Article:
Jess Phillips has given a clear indication that she is considering making bid to lead the Labour Party.
Speaking this week to a packed audience at Limmud Festival in Birmingham, local MP Phillips and Wes Streeting were both scathing of Jeremy Corbyn’s leadership.
MP for Birmingham Yardley Phillips said she “might” stand for the leadership, although in answer to a question by Jewish News, she urged “patience. Just wait and see”.
However, several members of the audience confirmed to Jewish News that Phillips mouthed “probably” after her answer.
She said she had first come into contact with the Jewish community when she was growing up, because she lived in an area where Birmingham’s then large Jewish community resided. “I had loads of Jewish friends. Pretty much all of my and my brothers’ friends at school were Jewish. My mum was always worried that when we brought Jewish friends home, they’d be upset when she cooked bacon,” she said.
More recently, Phillips – a strong advocate of women’s rights and campaigner against domestic violence – had come into contact with Jewish Women’s Aid, whom she described as being “among the best people in the world”.
But her interactions with the organised Jewish community came when “Labour started going the wrong way”.
Philips was also involved with “the Jewish Labour Movement and Labour Friends of Israel” in parliament and that was also her interaction.
Ilford North MP Streeting attacked those around Corbyn, saying he was “pretty sure” that unlike the vulnerable people he and his people had let down, “they won’t suffer. One thing I have learned… is that posh people always fail upwards.
“But I hope that when every single one of those people goes to sleep every night, remember what Rachel Reeves said in the Parliamentary Labour Party last week: ‘the Tories are responsible, but we are culpable.”
Railing about the “awful choice” people had between Corbyn and Boris Johnson, Streeting added that he knew that there were people in “this room who will ask ‘how could you stand knowing what was happening in Labour’. However, do you think our country would be better served if the Labour Party didn’t have any Jews in it, any allies in it, didn’t have any Tony Blairs in it, or Jess Phillipses, or Wes Streetings, Rachel Reeves or Stella Creasys?”
Asked whether Corbyn should stay on as leader until publication of the Equalities and Human Rights Commission report into antisemitism, Streeting replied: “He won’t take responsibility and he never listens.”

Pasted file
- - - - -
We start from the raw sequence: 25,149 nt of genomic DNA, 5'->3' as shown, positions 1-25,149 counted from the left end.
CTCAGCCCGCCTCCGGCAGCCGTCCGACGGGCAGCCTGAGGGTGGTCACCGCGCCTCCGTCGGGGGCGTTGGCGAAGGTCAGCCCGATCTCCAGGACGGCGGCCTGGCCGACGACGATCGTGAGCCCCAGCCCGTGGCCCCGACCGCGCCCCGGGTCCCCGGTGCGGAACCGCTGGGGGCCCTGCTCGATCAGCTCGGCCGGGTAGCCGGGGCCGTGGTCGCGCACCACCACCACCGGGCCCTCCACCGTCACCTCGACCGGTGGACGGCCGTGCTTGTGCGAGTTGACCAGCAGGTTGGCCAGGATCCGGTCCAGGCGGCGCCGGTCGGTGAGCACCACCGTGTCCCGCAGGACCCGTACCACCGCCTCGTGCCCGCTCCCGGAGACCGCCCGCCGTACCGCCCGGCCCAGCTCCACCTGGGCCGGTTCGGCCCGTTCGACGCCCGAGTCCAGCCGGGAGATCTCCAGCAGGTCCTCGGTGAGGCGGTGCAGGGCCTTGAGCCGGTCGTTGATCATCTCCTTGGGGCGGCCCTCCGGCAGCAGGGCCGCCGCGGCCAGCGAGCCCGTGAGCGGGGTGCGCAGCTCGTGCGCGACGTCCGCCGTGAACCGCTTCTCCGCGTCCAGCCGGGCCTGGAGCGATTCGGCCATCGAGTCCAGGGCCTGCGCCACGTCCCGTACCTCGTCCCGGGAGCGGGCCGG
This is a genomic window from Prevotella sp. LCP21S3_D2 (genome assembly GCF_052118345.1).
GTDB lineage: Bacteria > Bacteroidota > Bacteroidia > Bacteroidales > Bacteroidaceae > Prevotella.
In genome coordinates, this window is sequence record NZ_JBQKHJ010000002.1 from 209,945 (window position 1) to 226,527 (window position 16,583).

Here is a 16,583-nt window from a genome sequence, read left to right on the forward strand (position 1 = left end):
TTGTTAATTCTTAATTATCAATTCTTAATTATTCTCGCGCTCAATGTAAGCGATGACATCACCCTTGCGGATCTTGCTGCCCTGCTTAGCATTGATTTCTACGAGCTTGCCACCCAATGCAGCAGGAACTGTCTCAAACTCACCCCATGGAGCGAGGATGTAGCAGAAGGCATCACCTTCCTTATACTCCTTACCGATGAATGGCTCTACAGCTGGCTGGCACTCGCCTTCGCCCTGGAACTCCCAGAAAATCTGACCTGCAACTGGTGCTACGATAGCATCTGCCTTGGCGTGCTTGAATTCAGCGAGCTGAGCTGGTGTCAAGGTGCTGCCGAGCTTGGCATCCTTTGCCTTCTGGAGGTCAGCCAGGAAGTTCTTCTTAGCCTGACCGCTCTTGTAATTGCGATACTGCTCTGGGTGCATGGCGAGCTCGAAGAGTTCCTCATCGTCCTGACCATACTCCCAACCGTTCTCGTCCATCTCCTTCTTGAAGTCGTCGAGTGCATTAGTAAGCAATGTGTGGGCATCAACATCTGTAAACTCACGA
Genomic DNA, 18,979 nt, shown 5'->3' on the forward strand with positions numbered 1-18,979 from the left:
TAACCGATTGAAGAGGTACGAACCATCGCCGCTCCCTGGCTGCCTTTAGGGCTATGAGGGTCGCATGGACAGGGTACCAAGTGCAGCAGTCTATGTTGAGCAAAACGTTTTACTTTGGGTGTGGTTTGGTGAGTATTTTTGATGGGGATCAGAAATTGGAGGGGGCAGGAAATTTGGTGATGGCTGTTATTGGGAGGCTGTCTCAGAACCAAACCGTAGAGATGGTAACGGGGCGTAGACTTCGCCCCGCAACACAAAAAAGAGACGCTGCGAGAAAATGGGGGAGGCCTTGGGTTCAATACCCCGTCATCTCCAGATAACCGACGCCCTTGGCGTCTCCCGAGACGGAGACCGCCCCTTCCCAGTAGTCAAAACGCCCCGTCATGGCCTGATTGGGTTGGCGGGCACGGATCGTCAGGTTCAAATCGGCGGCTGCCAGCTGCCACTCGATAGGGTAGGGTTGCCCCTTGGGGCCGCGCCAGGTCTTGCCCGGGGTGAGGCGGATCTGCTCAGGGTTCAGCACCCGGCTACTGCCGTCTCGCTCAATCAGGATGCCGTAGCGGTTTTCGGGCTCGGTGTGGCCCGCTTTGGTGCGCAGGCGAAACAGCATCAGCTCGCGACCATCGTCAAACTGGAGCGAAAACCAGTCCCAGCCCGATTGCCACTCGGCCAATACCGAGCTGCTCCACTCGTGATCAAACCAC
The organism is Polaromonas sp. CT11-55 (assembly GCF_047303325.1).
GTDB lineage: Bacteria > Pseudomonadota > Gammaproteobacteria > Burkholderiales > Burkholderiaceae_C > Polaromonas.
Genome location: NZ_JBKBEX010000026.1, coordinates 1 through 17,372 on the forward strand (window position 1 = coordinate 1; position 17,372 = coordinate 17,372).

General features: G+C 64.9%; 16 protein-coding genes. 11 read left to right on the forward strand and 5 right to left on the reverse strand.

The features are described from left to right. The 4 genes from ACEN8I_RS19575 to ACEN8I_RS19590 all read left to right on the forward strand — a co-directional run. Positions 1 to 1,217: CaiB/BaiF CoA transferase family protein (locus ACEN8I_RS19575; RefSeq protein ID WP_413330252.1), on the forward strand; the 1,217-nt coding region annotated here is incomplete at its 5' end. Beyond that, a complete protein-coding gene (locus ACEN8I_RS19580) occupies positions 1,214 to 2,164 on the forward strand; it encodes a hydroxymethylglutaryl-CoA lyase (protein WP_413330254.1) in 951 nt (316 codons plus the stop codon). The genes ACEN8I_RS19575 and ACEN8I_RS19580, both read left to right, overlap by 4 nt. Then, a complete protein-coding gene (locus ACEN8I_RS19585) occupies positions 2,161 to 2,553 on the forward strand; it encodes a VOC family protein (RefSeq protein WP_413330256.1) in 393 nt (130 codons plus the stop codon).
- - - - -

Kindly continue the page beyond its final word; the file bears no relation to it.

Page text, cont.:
Phillips said she understood “why people left and why people said what they did. There were some deep dark moments… One of the worst things to happen was there was literally no moral high ground one which we could fight against racism in our country because as soon as I or Wes or someone points out something abhorrent, the immediate response is ‘what about you lot?’”
Streeting echoed these sentiments, pointing out that the Prime Minister had used “bum bandits, picaninnies, watermelon smiles”, and there was “the same degree of dismissal and denial among Tory backbenchers” as there was among some Labour MPs over antisemitism.
“We have just had an election where the two major parties are mired in racism, and the leaders of both parties are among the root causes for this.”
The fight against anti-Jewish racism in the party “is going to take a huge amount of time and effort”, she said. “But it has to be honest and transparent… People can accept mistakes. But what people cannot accept is other people not owning up to mistakes. The Labour Party cannot and will not survive if it believes that some people are there to be protected while others can be thrown under the bus.”
This effort cannot be made by “any one person either. The party should stop pretending that any one person can do everything. And anyone who thinks otherwise simply has no business being part of the Labour Party.”
Streeting added that “I don’t believe we would be serving our country one bit if we abandoned the Labour Party, walked out and surrendered to the hard left, conspiracy theorists and antisemitic politics.
“There hasn’t been a meeting where Jess and I and others haven’t stood up to attack the leadership on this. But there is another group, bystanders, who didn’t speak up. Everyone should be speaking up.
“And as the leadership election approaches, people should be asked what they did during the war. If you said nothing when the JLM was being attacked, you are probably not fit to be leader of the Labour Party.
“If you are someone who called for a genuinely independent EHRC, because you didn’t realise that you were undermining an institution that was investigating the party for racism, then you genuinely are not fit to be deputy leader.”